New Member's Guide to Nihonto Club

Dear New Member,

First of all, I would like to welcome you to Nihonto Club. My name is Stan Nazarenko and I'm looking after the data and services available on this website. Nihonto is my hobby and I'm providing Nihonto Club website free of charge.

Please see the list of resources available to you after registration below.

Swordsmith Index & Signature Search

This is the core of all other databases in Nihonto Club. You may find more information here. Each swordsmith gets a separate page which provides some basic information about his work, notes, references to Japanese sword literature, comments and sometimes much more. Please don't hesitate to add your comments to swordsmith records every time you learn something new about this smith and wish to share it. It doesn't matter if you are an experienced researcher or a novice, any comments are welcome.

Currently Members can't edit swordsmith records directly. This was done to ensure that all the information is presented in uniform fashion and certain standards of quality have been met. However if you are an experienced Nihonto enthusiast and have desire and patience to participate in the management of Swordswmith Index, I will happily and gratefully provide you with full editor's access.

Sword Database

This is the newest and the most ambitious project in Nihonto Club. The final (and frankly, unrealistic) goal is to create an open database of all extant authentic Japanese swords (at least ones made before WWII). It starts with listing all National Treasure swords, then famous historical swords, then important art swords of Tokubetsu Juyo and Juyo level and then any others with preference given to swords examined by professional appraisers and/or mentioned by reliable sources. The main purpose of such database is study (in particular, the ability to answer a question: which swords made by such and such smith exist now (or existed in the past) and where can I find more information or even see them, if displayed in museums or other public places?)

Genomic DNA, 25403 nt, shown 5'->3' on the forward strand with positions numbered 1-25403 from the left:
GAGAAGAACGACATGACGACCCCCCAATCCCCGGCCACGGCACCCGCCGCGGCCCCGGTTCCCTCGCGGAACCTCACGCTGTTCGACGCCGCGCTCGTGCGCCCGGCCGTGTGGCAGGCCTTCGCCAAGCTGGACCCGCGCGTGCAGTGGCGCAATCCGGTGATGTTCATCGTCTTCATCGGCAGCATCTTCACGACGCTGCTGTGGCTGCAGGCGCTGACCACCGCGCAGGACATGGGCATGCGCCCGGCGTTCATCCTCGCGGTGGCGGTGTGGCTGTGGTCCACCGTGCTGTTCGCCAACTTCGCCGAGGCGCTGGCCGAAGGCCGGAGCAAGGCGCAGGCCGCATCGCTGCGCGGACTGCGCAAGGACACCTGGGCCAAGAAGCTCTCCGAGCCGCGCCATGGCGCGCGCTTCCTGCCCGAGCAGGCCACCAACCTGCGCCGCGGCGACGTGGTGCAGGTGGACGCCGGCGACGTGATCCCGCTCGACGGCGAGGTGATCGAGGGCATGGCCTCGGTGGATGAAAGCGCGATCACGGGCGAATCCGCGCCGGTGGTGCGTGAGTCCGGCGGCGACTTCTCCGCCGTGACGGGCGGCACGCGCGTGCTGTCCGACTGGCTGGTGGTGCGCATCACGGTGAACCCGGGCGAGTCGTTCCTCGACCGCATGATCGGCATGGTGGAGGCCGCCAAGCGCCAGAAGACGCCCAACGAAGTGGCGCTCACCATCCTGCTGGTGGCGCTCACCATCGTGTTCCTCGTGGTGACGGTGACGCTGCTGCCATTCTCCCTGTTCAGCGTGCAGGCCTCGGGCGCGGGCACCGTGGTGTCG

You can also look at it as a 'sword spotting' hobby. How many swords by Awataguchi Yoshimitsu have you seen/heard of? Well, there are 50 in the Sword Database.

Finding pictures of swords is always difficult. If you have good photos of any sword in the Database and you are willing to donate them for non-commercial use, it will be highly appreciated!

If you would like to add information about a Japanese sword in your possession to the Database (or in fact any other interesting sword you may have seen in some publically available sources, i.e. books, magazines, catalogues, websites etc) please contact me. The only requirement is that it has to be identifiable, with nagasa (length of the blade) and a picture of nakago being the bare minimum of information needed. We don't record or share any information on sources and whereabouts of any particular sword unless it's public knowledge already.

Discussion Boards

If you have a sword and you'd like to know more about it, you may post some pictures on Nihonto Discussion Board and we'll try to help you.

Personal Collections

If you wish to share some items from your personal collection with the World, please do so by using 'Create content' menu item on the left hand side, create 'Private Collection' first, and then add unlimited number of 'Private Collection Item' records.

Kind Regards,
Stan Nazarenko